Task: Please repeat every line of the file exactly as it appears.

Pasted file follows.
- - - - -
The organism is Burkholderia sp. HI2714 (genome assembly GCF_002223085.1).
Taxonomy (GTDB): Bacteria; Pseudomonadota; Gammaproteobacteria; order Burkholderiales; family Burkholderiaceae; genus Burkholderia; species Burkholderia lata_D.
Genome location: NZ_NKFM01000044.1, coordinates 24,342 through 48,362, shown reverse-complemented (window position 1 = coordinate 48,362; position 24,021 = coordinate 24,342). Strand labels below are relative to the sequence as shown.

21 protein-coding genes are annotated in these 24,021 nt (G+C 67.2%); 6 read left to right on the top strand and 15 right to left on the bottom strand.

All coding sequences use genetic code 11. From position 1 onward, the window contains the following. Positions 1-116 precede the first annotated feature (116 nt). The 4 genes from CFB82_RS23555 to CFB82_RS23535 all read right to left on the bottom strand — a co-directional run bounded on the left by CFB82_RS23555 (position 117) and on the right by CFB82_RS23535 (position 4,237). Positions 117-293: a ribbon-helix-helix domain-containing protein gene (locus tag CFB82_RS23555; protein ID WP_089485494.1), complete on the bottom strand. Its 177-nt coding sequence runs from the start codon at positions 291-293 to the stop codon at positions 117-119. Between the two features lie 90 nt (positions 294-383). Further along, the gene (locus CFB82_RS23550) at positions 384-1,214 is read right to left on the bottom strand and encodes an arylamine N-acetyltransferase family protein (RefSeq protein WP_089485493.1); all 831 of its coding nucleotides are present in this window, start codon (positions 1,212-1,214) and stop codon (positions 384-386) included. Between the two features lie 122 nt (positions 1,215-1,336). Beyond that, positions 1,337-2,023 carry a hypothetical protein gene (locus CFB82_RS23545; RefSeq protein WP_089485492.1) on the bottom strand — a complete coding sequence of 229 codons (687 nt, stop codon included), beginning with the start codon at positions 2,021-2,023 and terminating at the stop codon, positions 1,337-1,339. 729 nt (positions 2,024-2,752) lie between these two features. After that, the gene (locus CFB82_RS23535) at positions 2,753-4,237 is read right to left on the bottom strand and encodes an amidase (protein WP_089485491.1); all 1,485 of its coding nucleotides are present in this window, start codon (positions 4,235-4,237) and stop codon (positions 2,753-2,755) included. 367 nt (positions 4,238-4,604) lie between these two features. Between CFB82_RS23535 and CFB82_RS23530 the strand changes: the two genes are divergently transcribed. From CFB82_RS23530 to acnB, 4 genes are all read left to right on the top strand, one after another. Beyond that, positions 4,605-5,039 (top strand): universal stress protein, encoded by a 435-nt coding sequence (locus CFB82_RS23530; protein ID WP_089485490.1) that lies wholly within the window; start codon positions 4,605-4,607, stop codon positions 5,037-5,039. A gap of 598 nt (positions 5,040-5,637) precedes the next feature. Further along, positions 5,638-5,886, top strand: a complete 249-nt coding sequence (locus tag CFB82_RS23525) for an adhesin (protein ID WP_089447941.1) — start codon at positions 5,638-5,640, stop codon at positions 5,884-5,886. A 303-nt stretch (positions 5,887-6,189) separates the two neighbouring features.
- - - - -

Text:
The organism is Burkholderia sp. HI2714 (genome assembly GCF_002223085.1).
Taxonomy (GTDB): Bacteria; Pseudomonadota; Gammaproteobacteria; order Burkholderiales; family Burkholderiaceae; genus Burkholderia; species Burkholderia lata_D.
Genome location: NZ_NKFM01000044.1, coordinates 24,342 through 48,362, shown reverse-complemented (window position 1 = coordinate 48,362; position 24,021 = coordinate 24,342). Strand labels below are relative to the sequence as shown.

21 protein-coding genes are annotated in these 24,021 nt (G+C 67.2%); 6 read left to right on the top strand and 15 right to left on the bottom strand.

All coding sequences use genetic code 11. From position 1 onward, the window contains the following. Positions 1-116 precede the first annotated feature (116 nt). The 4 genes from CFB82_RS23555 to CFB82_RS23535 all read right to left on the bottom strand — a co-directional run bounded on the left by CFB82_RS23555 (position 117) and on the right by CFB82_RS23535 (position 4,237). Positions 117-293: a ribbon-helix-helix domain-containing protein gene (locus tag CFB82_RS23555; protein ID WP_089485494.1), complete on the bottom strand. Its 177-nt coding sequence runs from the start codon at positions 291-293 to the stop codon at positions 117-119. Between the two features lie 90 nt (positions 294-383). Further along, the gene (locus CFB82_RS23550) at positions 384-1,214 is read right to left on the bottom strand and encodes an arylamine N-acetyltransferase family protein (RefSeq protein WP_089485493.1); all 831 of its coding nucleotides are present in this window, start codon (positions 1,212-1,214) and stop codon (positions 384-386) included. Between the two features lie 122 nt (positions 1,215-1,336). Beyond that, positions 1,337-2,023 carry a hypothetical protein gene (locus CFB82_RS23545; RefSeq protein WP_089485492.1) on the bottom strand — a complete coding sequence of 229 codons (687 nt, stop codon included), beginning with the start codon at positions 2,021-2,023 and terminating at the stop codon, positions 1,337-1,339. 729 nt (positions 2,024-2,752) lie between these two features. After that, the gene (locus CFB82_RS23535) at positions 2,753-4,237 is read right to left on the bottom strand and encodes an amidase (protein WP_089485491.1); all 1,485 of its coding nucleotides are present in this window, start codon (positions 4,235-4,237) and stop codon (positions 2,753-2,755) included. 367 nt (positions 4,238-4,604) lie between these two features. Between CFB82_RS23535 and CFB82_RS23530 the strand changes: the two genes are divergently transcribed. From CFB82_RS23530 to acnB, 4 genes are all read left to right on the top strand, one after another. Beyond that, positions 4,605-5,039 (top strand): universal stress protein, encoded by a 435-nt coding sequence (locus CFB82_RS23530; protein ID WP_089485490.1) that lies wholly within the window; start codon positions 4,605-4,607, stop codon positions 5,037-5,039. A gap of 598 nt (positions 5,040-5,637) precedes the next feature. Further along, positions 5,638-5,886, top strand: a complete 249-nt coding sequence (locus tag CFB82_RS23525) for an adhesin (protein ID WP_089447941.1) — start codon at positions 5,638-5,640, stop codon at positions 5,884-5,886. A 303-nt stretch (positions 5,887-6,189) separates the two neighbouring features.